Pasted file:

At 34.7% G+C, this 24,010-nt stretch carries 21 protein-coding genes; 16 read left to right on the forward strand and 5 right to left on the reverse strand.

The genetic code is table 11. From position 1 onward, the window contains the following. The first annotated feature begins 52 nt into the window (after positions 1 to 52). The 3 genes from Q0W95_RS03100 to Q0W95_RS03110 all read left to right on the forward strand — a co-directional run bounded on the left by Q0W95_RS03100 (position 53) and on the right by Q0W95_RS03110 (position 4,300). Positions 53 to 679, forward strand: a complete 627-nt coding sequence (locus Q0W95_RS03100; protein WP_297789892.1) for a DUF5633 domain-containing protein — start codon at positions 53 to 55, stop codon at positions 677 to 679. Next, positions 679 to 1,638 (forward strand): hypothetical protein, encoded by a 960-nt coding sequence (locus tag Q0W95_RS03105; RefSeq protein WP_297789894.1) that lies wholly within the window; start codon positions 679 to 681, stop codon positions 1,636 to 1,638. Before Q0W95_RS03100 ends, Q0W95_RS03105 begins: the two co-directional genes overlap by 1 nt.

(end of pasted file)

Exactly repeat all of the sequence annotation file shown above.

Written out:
At 34.7% G+C, this 24,010-nt stretch carries 21 protein-coding genes; 16 read left to right on the forward strand and 5 right to left on the reverse strand.

The genetic code is table 11. From position 1 onward, the window contains the following. The first annotated feature begins 52 nt into the window (after positions 1 to 52). The 3 genes from Q0W95_RS03100 to Q0W95_RS03110 all read left to right on the forward strand — a co-directional run bounded on the left by Q0W95_RS03100 (position 53) and on the right by Q0W95_RS03110 (position 4,300). Positions 53 to 679, forward strand: a complete 627-nt coding sequence (locus Q0W95_RS03100; protein WP_297789892.1) for a DUF5633 domain-containing protein — start codon at positions 53 to 55, stop codon at positions 677 to 679. Next, positions 679 to 1,638 (forward strand): hypothetical protein, encoded by a 960-nt coding sequence (locus tag Q0W95_RS03105; RefSeq protein WP_297789894.1) that lies wholly within the window; start codon positions 679 to 681, stop codon positions 1,636 to 1,638. Before Q0W95_RS03100 ends, Q0W95_RS03105 begins: the two co-directional genes overlap by 1 nt.